They call you out on a missed period. They berate your once-in-a-lifetime misuse of “your” and “you’re”. They’re your biggest critics, and they’re on Twitter. But it doesn’t mean you have to play into their petty tweets.
If you haven’t encountered your own Twitter critic yet, you will. They’re there, lurking in the shadows, waiting for you to make one little mistake. And then they pounce.
Twitter critics are often those “Twitter purists” who have “seen it all”. They’ve been on the network since 2009 (or even, gasp, 2007), they basically created #FollowFriday, and they do certainly seem to know their stuff. Or, if they’re not of this variety, they’re usually obsessed with grammar, spelling and the like, maybe winning their 5th grade spelling bee once upon a time.
Whoever your Twitter critic is, don’t feel oblige to engage them.
This advice might sound counter-intuitive coming from someone who preaches engagement at every corner, but engagement is only a good thing if the outcome is beneficial for both parties. You want to engage your customers (yes, even – perhaps especially – those who criticize you), because you will build a stronger relationship with them.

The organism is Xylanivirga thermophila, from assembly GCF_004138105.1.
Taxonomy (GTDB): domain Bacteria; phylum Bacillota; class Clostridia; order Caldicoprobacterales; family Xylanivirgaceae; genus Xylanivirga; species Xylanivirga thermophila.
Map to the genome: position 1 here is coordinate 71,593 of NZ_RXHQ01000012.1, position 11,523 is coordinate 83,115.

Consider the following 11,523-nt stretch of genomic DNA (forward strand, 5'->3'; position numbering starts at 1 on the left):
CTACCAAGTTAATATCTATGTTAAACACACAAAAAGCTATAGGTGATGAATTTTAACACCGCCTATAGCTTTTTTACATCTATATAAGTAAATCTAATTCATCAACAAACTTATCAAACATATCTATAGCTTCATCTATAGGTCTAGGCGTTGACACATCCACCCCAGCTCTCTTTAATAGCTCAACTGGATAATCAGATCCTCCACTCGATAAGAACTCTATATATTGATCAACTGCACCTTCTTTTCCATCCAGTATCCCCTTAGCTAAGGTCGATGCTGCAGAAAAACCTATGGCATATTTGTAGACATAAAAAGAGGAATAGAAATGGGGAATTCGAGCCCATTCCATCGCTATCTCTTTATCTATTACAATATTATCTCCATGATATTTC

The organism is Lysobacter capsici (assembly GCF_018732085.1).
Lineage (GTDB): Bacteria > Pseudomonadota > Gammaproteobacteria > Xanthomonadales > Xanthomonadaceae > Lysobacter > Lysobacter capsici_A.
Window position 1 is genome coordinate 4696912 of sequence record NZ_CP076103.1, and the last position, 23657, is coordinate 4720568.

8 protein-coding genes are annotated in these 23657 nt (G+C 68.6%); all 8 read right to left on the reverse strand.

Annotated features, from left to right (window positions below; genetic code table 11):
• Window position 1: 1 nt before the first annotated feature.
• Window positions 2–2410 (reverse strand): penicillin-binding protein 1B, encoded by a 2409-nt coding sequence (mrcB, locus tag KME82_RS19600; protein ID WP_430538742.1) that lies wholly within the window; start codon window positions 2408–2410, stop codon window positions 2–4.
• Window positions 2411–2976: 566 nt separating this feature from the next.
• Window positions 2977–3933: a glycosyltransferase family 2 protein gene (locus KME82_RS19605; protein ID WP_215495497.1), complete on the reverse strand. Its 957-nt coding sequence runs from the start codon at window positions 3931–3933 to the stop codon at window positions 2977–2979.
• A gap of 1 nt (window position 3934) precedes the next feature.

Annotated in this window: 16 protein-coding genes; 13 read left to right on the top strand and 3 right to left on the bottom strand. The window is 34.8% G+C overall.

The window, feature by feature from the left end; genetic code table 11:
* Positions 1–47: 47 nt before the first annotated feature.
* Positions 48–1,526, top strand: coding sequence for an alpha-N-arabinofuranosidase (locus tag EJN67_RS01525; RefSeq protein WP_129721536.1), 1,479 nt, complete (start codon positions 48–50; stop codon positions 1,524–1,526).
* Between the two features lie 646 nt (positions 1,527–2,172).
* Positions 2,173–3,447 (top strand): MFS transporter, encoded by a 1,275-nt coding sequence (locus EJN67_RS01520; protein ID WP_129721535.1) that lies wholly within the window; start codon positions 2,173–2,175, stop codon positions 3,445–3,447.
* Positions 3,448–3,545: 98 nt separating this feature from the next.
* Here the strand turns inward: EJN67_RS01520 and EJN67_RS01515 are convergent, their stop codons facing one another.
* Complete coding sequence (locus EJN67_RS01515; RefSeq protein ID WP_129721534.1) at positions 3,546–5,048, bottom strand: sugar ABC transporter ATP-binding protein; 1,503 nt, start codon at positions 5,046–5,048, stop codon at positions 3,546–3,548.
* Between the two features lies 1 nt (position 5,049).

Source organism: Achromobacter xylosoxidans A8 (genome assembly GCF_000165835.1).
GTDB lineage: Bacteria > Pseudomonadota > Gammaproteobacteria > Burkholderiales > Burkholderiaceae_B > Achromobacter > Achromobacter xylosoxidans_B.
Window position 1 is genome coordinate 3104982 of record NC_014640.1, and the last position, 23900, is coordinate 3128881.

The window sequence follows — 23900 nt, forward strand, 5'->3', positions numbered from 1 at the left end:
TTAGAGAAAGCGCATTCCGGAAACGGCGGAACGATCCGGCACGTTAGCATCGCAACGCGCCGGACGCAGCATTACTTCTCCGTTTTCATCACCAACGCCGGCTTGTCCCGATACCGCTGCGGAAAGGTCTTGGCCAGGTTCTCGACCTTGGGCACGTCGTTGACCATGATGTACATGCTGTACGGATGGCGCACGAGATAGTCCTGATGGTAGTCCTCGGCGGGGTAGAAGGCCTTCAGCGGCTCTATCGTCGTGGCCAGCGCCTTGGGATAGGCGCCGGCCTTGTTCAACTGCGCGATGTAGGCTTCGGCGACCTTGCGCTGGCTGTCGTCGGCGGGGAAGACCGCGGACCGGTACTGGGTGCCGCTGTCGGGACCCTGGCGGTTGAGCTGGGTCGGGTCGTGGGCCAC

But a Twitter critic – someone who rips apart the very fabric of how you use Twitter – is not someone you can usually bond with. By calling you out when you modified a tweet but forgot to change the RT to a MT, they’re just looking for a fight. And if you give it to them, they automatically win.
Having a back-and-forth debate over Twitter etiquette with a followers is one thing, but having a heated debate where tension is high is another can of worms entirely. And one you don’t want to open.
Keeping your Twitter account clean and professional means rising above the critics who have nothing of substance to criticize you about. You’ve got to pick your battles on Twitter, and unless the proper place for a comma in 140 characters is something you feel extremely passionate about, I suggest you take a deep breath and let that critic’s tweet slide down your timeline until it’s gone.